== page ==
(Book Jacket Status: Jacketed)Our ceaseless human quest for something larger than ourselves has never been represented with more insight and love than in this story of Don Quixote–pursuing his vision of glory in a ?mercantile age–and his shrewd, skeptical man?servant, Sancho Panza. As they set out to right the world’s wrongs in knightly combat, the narrative moves from philosophical speculation to broad comedy, taking in pastoral, farce, and fantasy on the way. The first and still the greatest of all European novels, Don Quixote has been as important for the modern world as the poems of Homer were for the ancients.Translated by P. A. Motteux
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This is a reproduction of a book published before 1923. This book may have occasional imperfections such as missing or blurred pages, poor pictures, errant marks, etc. that were either part of the original artifact, or were introduced by the scanning process. We believe this work is culturally important, and despite the imperfections, have elected to bring it back into print as part of our continuing commitment to the preservation of printed works worldwide. We appreciate your understanding of the imperfections in the preservation process, and hope you enjoy this valuable book.From the Inside Flap:
" Don Quixote is practically unthinkable as a living being," said novelist Milan Kundera. "And yet, in our memory, what character is more alive?"
----Widely regarded as the world's first
modern novel, Don Quixote chronicles the famous picaresque adventures of the noble knight-errant Don Quixote de La Mancha and his faithful squire, Sancho Panza, as they travel through sixteenth-century Spain. This Modern Library edition presents the acclaimed Samuel Putnam translation of the epic tale, complete with notes, variant readings, and an Introduction by the translator.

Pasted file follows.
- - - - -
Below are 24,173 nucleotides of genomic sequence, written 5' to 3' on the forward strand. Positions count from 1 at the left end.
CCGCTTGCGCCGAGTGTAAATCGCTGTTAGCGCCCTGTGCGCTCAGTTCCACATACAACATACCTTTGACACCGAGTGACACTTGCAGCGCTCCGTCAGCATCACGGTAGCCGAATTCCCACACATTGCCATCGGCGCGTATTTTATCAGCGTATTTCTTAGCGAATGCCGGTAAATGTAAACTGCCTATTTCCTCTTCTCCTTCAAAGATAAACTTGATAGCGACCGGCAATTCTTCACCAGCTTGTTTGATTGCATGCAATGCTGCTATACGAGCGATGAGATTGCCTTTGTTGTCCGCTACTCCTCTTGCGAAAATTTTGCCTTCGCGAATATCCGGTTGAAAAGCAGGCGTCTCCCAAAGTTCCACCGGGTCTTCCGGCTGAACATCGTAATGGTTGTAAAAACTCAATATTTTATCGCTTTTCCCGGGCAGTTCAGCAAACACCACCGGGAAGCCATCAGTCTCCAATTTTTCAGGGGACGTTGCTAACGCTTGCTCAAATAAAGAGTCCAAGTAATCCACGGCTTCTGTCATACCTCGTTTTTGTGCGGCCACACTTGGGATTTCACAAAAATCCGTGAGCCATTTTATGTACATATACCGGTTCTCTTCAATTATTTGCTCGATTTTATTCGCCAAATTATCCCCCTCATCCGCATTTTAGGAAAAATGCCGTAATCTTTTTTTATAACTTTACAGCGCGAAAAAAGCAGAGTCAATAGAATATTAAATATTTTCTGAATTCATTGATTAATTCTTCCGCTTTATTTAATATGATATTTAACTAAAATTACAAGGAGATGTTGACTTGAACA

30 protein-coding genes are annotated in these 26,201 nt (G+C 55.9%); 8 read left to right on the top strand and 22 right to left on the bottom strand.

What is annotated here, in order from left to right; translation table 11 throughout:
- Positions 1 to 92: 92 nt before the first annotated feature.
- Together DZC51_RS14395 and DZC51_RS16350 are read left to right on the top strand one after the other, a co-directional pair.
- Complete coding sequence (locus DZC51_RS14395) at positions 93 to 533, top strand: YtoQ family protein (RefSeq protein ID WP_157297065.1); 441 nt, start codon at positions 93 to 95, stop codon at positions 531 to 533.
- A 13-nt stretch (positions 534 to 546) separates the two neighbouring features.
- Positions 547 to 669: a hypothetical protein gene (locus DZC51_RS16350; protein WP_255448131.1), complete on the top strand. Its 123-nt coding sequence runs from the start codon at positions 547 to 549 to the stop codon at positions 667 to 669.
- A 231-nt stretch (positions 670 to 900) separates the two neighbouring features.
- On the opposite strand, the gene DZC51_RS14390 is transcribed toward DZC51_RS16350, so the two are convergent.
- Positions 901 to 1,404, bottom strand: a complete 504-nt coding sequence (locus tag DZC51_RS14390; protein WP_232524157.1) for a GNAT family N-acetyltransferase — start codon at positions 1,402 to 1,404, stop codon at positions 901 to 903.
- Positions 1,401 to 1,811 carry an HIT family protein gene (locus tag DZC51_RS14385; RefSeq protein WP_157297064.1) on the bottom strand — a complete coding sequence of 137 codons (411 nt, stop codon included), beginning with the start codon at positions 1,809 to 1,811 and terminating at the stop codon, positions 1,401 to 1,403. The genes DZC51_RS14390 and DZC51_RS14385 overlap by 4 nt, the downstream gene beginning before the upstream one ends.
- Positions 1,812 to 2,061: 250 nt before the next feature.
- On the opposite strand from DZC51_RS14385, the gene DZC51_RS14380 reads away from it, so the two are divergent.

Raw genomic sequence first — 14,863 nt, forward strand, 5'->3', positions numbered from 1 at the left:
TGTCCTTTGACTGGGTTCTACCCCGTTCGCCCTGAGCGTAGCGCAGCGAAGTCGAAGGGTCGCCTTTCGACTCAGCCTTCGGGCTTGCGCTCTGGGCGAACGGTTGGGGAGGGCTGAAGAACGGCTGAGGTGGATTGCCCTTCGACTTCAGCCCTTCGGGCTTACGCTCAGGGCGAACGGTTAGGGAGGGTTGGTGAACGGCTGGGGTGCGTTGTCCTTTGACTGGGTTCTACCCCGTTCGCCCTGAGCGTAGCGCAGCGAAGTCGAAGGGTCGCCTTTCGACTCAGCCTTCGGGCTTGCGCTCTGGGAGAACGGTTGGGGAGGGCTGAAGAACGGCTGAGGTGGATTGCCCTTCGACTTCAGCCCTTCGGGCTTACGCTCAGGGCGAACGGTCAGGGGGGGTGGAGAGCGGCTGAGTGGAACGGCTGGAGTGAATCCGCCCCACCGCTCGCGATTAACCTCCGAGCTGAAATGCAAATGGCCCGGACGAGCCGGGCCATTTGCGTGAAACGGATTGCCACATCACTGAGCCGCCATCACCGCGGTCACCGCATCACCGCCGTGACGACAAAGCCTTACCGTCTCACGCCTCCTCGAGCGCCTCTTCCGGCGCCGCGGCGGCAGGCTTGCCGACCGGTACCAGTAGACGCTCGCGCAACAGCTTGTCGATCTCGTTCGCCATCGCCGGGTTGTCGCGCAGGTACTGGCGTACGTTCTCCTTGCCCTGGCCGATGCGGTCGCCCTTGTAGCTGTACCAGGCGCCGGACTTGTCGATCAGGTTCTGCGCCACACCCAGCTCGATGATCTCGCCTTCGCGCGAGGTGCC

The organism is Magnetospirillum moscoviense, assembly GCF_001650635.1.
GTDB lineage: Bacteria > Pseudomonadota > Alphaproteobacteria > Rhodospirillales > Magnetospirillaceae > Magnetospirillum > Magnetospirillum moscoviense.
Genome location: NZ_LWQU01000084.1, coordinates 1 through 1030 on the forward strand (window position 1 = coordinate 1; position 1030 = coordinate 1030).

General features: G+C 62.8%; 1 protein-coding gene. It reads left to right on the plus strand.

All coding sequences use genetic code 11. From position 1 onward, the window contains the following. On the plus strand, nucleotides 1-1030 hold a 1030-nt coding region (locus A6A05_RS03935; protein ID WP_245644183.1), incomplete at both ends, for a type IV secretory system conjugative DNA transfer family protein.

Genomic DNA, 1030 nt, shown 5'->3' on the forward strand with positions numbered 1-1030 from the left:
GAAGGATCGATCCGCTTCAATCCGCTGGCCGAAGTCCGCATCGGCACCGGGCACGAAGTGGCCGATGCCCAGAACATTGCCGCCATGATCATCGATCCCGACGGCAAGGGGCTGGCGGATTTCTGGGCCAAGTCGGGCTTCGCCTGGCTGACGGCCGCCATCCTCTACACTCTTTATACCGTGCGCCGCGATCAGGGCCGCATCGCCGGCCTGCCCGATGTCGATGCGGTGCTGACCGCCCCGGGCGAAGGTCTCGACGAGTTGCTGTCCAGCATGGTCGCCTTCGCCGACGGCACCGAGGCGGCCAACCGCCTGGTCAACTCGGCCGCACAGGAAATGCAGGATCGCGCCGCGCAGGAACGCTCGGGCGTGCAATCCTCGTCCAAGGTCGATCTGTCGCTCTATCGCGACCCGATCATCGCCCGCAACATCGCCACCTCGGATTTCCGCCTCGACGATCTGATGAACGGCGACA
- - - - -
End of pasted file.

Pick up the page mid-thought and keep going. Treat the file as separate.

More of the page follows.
----The debt owed to Cervantes by literature is immense. From Milan Kundera: "Cervan-
tes is the founder of the Modern Era. . . . The novelist need answer to no one but
Cervantes." Lionel Trilling observed: "It can be said that all prose fiction is a variation on the theme of Don Quixote." Vladmir Nabo-kov wrote: "Don Quixote is greater today than he was in Cervantes's womb. [He] looms so wonderfully above the skyline of literature, a gaunt giant on a lean nag, that the book lives and will live through [his] sheer vitality. . . . He stands for everything that is gentle, forlorn, pure, unselfish, and gallant. The parody has become a paragon." And V. S. Pritchett observed: "Don Quixote begins as a province, turns into Spain, and ends as a universe. . . . The true spell of Cervantes is that he is a natural magician in pure story-telling."
The Modern Library has played a significant role in American cultural life for the better part of a century. The series was founded in 1917 by the publishers Boni and Liveright and eight years later acquired by Bennett Cerf and Donald Klopfer. It provided the foun-
dation for their next publishing venture, Random House. The Modern Library has been a staple of the American book trade, providing readers with affordable hardbound editions of important works of literature and thought. For the Modern Library's seventy-fifth anniversary, Random House redesigned the series, restoring as its emblem the running torchbearer created by Lucian Bernhard in 1925 and refurbishing jackets, bindings, and type, as well as inaugurating a new program of selecting titles. The Modern Library continues to provide the world's best books, at the best prices.
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